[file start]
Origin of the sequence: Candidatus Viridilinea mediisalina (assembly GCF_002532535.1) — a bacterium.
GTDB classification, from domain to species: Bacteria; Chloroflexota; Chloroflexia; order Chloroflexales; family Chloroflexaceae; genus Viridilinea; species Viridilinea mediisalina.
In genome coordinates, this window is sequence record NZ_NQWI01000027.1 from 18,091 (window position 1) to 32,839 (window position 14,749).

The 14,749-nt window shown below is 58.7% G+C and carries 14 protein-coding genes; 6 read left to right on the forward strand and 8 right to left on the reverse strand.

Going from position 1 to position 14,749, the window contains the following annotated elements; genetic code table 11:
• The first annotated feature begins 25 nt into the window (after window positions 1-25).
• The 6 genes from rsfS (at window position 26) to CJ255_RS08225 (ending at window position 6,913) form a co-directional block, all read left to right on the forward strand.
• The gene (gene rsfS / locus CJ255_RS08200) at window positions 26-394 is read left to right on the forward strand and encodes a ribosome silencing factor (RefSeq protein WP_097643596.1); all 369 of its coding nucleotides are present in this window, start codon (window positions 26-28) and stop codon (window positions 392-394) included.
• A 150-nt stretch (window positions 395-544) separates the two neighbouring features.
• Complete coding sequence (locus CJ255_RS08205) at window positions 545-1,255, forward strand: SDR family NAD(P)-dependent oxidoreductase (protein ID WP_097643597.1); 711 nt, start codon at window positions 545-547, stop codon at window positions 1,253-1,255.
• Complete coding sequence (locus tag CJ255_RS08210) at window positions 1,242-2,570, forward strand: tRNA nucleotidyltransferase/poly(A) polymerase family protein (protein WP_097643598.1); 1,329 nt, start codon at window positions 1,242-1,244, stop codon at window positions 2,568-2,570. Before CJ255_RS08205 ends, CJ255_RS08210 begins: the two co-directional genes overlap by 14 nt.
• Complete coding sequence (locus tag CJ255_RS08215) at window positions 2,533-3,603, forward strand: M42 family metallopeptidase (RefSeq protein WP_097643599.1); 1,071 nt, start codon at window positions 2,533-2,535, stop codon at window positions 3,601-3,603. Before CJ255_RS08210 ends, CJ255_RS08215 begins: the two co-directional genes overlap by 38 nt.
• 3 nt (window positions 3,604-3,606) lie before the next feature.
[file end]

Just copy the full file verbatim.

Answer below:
Origin of the sequence: Candidatus Viridilinea mediisalina (assembly GCF_002532535.1) — a bacterium.
GTDB classification, from domain to species: Bacteria; Chloroflexota; Chloroflexia; order Chloroflexales; family Chloroflexaceae; genus Viridilinea; species Viridilinea mediisalina.
In genome coordinates, this window is sequence record NZ_NQWI01000027.1 from 18,091 (window position 1) to 32,839 (window position 14,749).

The 14,749-nt window shown below is 58.7% G+C and carries 14 protein-coding genes; 6 read left to right on the forward strand and 8 right to left on the reverse strand.

Going from position 1 to position 14,749, the window contains the following annotated elements; genetic code table 11:
• The first annotated feature begins 25 nt into the window (after window positions 1-25).
• The 6 genes from rsfS (at window position 26) to CJ255_RS08225 (ending at window position 6,913) form a co-directional block, all read left to right on the forward strand.
• The gene (gene rsfS / locus CJ255_RS08200) at window positions 26-394 is read left to right on the forward strand and encodes a ribosome silencing factor (RefSeq protein WP_097643596.1); all 369 of its coding nucleotides are present in this window, start codon (window positions 26-28) and stop codon (window positions 392-394) included.
• A 150-nt stretch (window positions 395-544) separates the two neighbouring features.
• Complete coding sequence (locus CJ255_RS08205) at window positions 545-1,255, forward strand: SDR family NAD(P)-dependent oxidoreductase (protein ID WP_097643597.1); 711 nt, start codon at window positions 545-547, stop codon at window positions 1,253-1,255.
• Complete coding sequence (locus tag CJ255_RS08210) at window positions 1,242-2,570, forward strand: tRNA nucleotidyltransferase/poly(A) polymerase family protein (protein WP_097643598.1); 1,329 nt, start codon at window positions 1,242-1,244, stop codon at window positions 2,568-2,570. Before CJ255_RS08205 ends, CJ255_RS08210 begins: the two co-directional genes overlap by 14 nt.
• Complete coding sequence (locus tag CJ255_RS08215) at window positions 2,533-3,603, forward strand: M42 family metallopeptidase (RefSeq protein WP_097643599.1); 1,071 nt, start codon at window positions 2,533-2,535, stop codon at window positions 3,601-3,603. Before CJ255_RS08210 ends, CJ255_RS08215 begins: the two co-directional genes overlap by 38 nt.
• 3 nt (window positions 3,604-3,606) lie before the next feature.